WEBVTT
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Let's look at some
examples of one
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dimensional elastic collisions
with no external forces
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between two particles.
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So suppose I have
particle 1 and particle 2,
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and we have them moving
on a frictionless surface.
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And let's choose
a reference frame
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in which we'll
call-- the laboratory
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frame-- in which the initial
velocity of particle 2 0.
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So our frame is called
the laboratory frame.
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And in this frame we're thinking
of particle 2 as our target.
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And the target is at rest.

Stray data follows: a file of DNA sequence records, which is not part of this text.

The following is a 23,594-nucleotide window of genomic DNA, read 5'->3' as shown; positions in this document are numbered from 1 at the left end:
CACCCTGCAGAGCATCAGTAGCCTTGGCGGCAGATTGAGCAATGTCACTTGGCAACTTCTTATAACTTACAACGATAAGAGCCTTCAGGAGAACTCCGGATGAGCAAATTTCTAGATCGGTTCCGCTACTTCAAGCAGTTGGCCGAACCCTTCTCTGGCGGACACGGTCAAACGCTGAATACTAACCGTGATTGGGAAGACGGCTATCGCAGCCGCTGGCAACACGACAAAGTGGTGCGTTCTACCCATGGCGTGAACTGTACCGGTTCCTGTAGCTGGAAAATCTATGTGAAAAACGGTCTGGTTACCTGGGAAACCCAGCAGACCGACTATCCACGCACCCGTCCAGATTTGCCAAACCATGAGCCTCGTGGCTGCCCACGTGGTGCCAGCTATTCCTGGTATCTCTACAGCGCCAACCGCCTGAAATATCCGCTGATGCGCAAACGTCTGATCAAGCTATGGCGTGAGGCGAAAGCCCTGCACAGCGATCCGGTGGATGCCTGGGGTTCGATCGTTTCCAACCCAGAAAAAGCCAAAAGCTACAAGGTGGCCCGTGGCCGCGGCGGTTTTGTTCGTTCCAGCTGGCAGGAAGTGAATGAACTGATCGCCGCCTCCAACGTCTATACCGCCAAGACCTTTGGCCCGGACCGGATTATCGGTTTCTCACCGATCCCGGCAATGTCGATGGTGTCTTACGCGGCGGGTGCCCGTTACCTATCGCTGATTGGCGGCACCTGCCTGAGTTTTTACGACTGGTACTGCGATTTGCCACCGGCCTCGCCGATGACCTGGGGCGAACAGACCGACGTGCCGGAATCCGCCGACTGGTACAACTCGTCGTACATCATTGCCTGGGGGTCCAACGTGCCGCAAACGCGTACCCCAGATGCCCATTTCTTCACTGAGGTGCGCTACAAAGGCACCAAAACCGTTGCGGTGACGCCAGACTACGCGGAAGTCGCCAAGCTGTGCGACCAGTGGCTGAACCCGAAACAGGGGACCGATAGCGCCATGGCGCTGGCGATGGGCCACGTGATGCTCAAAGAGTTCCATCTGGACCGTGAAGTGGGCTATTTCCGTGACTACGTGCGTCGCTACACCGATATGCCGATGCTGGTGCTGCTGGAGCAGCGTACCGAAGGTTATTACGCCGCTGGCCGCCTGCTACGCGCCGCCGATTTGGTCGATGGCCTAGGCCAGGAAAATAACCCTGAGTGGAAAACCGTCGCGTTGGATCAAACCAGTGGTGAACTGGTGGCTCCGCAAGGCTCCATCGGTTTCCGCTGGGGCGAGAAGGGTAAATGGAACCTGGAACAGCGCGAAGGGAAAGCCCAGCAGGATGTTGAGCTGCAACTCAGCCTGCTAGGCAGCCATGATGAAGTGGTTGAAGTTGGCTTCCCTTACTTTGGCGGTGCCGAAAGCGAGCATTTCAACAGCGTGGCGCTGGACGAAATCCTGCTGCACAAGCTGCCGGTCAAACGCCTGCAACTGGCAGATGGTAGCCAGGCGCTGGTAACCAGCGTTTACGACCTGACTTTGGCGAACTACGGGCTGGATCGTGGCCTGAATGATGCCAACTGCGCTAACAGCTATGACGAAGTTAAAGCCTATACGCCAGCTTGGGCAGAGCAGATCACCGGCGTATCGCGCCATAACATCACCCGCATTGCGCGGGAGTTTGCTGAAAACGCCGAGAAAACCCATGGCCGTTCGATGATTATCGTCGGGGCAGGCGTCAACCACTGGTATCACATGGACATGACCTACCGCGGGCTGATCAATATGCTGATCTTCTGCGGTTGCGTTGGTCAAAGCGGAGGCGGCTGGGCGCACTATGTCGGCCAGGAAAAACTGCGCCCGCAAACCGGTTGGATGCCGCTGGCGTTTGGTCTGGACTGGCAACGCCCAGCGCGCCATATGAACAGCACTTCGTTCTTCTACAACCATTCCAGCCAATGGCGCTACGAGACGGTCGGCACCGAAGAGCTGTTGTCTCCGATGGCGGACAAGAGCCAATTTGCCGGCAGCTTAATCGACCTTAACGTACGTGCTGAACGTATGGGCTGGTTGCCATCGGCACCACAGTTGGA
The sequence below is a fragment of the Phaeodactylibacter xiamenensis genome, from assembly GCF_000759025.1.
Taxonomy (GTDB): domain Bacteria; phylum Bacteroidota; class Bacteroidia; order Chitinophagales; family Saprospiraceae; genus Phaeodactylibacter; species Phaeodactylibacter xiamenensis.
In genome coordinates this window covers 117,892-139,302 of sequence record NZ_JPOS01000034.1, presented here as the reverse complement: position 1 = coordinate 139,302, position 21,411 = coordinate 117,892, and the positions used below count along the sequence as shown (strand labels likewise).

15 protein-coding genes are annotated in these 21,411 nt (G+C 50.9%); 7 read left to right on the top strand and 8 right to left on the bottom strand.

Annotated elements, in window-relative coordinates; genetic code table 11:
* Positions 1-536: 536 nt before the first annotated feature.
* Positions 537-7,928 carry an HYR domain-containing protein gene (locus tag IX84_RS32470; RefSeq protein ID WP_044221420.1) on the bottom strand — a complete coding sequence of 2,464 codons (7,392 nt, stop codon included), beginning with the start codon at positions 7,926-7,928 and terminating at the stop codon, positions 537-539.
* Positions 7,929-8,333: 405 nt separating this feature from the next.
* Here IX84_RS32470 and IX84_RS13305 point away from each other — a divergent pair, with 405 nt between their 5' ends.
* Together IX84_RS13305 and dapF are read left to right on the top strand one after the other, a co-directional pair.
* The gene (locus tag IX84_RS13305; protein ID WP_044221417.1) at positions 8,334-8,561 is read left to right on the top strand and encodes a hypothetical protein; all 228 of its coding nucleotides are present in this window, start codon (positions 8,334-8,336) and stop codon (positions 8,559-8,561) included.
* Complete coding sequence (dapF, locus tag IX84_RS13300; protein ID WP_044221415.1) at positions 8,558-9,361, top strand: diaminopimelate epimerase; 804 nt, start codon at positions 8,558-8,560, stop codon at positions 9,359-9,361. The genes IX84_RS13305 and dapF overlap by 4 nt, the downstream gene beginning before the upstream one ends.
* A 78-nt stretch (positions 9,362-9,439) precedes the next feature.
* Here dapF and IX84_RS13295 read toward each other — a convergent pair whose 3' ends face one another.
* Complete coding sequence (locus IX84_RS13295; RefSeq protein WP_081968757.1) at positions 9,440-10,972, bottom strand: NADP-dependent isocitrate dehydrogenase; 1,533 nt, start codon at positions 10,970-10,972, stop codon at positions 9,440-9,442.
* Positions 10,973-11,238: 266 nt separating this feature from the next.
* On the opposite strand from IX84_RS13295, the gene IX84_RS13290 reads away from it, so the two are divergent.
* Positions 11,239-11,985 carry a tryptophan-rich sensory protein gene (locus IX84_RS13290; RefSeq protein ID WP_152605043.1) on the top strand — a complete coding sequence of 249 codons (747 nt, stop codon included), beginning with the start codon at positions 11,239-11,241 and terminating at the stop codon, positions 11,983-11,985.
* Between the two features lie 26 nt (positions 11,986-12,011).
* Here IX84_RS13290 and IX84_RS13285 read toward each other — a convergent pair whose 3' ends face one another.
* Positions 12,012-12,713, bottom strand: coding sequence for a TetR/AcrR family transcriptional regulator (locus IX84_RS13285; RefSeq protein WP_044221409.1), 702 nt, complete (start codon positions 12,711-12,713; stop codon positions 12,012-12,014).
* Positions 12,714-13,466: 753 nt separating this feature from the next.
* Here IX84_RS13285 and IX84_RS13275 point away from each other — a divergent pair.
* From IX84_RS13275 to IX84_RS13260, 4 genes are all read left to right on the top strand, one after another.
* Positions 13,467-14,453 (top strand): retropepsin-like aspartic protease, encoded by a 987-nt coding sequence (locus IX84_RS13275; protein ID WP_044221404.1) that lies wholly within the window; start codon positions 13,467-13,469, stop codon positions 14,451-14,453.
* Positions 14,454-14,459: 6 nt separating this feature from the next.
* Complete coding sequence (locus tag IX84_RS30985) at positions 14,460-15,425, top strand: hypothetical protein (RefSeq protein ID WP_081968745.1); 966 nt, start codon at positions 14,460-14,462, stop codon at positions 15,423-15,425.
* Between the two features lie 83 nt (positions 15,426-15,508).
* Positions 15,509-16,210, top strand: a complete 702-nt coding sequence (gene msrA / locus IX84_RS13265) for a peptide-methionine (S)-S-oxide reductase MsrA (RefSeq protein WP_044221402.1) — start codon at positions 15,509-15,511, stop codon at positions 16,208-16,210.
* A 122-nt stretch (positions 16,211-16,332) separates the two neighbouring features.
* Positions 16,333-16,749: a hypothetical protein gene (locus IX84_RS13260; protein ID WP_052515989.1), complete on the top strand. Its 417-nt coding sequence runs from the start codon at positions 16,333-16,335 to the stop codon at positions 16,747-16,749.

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And particle 1 is moving in
with some initial velocity.
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And so here is our
initial picture.
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And then in our final
state, both the target
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and the particles can be moving.
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So we'll just indicate v1 final.
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And we'll have target was
also moving with v2 final.
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And we have i hat.
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So let's now look
at some examples
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where we're analyzing
this type of collision
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in which both energy and
momentum are constant.
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And for a particular example
that we want to look at,
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we'll have m2 is twice m1.
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Now, for our two equations that
we're going to write about,
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we'll choose components, and
we'll write our energy equation
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as 1/2 m1 v1 x initial
squared plus 1/2 m2--
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so now we're going